Right-Offs Get Down To Business

Wednesday night marked a commemoration at Cafe Nine of the anniversary of Nirvana frontman Kurt Cobain’s suicide on April 5, 1994. The Tet Offensive, New Haven’s rock ‘n’ roll string quartet, marked the occasion by performing Nirvana’s landmark 1991 album Nevermind almost in its entirety (only the hidden track was missing).

But the openers to the show, the Right-Offs, served up just as fitting a tribute by reminding the crowd of the power a rock trio — just a guitar, bass, and drums — could have when it got down to the business of making noise.

The band introduced itself with two stabs of opening chords. Heads in the audience snapped to attention as the trio — Max Loignon on vocals and guitar, Than Rolnick on bass, and Robert Breychak on drums — ripped into their first song. The Right-Offs sounded tight, even tighter than the band is on its last release, 2016’s Quiet Down, and more ferocious, raging around the twists and turns in the band’s clever, tightly wound material. The energy the trio poured into the opener to that album, “Ways of the Western World,” brought out the intelligence in the songwriting (“History is a well-coiffed murderer,” the opening line goes) and made the song feel as urgent as ever.

Loignon called Breychak “the real hero … we got a bad mother on the drums tonight,” and Breychak and Rolnick made for a formidable rhythm section. But Loignon, dressed in a collared shirt and tie, black jeans, and sneakers, filled the big shoes of frontman easily. His voice had a natural croon to it that he could push into a raspy scream when needed. Likewise, he could coil his guitar playing into a tight, percussive chop, or let it loose into a wall of noise. At one point, he let his guitar go all the way, first strumming it into a frenzy and then holding his hands up in surrender as the guitar itself kept resonating, higher tones of feedback soaring over a rush of static, as the rhythm section drove the song forward.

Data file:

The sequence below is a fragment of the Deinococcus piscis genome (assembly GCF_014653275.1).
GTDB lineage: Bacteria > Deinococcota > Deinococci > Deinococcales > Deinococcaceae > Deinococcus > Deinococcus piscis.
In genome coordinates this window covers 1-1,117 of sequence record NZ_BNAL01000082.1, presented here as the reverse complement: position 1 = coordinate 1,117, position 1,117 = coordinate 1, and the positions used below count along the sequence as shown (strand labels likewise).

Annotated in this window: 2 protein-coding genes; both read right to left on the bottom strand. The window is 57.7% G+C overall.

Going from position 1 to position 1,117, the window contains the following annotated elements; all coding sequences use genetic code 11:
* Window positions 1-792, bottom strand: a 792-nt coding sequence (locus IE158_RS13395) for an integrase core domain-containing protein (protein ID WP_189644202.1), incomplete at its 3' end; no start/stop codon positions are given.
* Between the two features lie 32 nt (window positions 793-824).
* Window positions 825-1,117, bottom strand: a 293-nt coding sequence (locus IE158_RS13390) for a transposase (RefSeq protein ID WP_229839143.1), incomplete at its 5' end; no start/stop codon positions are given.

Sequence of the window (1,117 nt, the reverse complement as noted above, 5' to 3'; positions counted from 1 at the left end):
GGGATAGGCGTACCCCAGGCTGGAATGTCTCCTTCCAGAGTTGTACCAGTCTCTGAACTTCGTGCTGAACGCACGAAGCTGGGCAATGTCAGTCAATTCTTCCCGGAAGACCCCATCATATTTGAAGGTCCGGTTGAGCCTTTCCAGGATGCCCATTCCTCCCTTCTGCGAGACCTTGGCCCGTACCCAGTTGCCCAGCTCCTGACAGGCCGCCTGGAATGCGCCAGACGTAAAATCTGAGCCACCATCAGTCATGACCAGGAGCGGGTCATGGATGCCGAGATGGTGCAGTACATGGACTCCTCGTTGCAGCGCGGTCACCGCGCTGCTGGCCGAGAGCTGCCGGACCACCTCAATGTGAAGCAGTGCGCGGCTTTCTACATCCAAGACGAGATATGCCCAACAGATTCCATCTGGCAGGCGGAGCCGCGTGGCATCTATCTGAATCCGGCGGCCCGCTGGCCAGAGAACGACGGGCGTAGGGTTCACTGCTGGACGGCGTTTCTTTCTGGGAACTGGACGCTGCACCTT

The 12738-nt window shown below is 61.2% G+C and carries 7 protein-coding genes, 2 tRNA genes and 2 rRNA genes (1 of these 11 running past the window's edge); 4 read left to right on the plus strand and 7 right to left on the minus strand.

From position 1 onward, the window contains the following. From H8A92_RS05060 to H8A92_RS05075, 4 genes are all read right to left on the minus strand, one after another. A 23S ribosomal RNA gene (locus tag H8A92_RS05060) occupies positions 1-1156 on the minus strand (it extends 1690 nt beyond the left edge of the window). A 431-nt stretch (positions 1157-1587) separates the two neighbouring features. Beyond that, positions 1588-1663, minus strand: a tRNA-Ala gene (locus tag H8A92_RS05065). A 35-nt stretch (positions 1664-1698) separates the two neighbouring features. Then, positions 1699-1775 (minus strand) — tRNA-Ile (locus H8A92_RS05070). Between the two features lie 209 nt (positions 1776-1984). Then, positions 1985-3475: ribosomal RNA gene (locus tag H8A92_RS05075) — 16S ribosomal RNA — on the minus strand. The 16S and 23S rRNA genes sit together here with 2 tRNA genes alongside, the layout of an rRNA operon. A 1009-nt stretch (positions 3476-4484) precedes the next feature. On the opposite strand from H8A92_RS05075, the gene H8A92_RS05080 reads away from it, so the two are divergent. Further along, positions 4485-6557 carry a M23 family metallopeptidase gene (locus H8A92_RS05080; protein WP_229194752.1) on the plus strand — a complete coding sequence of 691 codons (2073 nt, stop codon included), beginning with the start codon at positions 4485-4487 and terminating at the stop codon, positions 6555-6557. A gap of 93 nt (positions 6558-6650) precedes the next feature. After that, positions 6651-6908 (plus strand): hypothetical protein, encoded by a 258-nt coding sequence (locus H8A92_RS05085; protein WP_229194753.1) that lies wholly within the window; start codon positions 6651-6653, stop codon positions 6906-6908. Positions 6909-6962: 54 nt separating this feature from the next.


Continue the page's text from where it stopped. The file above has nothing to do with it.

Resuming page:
Brian Slattery PhotoHe also proved to be a showman to the end, closing the set with the Elvis Costello-like “Night Is A Shadow” first by strumming the guitar into a squall, then windmilling like Pete Townsend used to. He dropped to his knees, then to his back, rolling on the floor, all while keeping time. Somewhere in there he lost his guitar pick. It didn’t matter. He had people in the crowd screaming anyway. (The Right-Offs play New Haven again May 6 at Cafe Nine and June 23 at Three Sheets.)

“Who here loves Nirvana?” Rolnick said. “Admit it.”

He was kidding — no one needed to admit that they were there to celebrate the band’s lasting influence as the Tet Offensive, fronted by composer and singer Brian Robinson, took the stage. With Breychak on drums, Alexis Thorne and (in full disclosure) this reporter on violins, Anjanine Bonet on viola, and Laura Klein (of Western Estates) on cello, playing arrangements written by Robinson, the six-piece led the house through a near-singalong of Nevermind, from the iconic “Smells Like Teen Spirit” to “On A Plain.” The audience seemed to get rowdier with each song, until the elegiac closer “Something in the Way,” which Robinson mixed in the score with elements from Frederic Chopin’s famous funeral march. Except for an errant voice or two, no one said a word. Until the end, when everyone cheered. 

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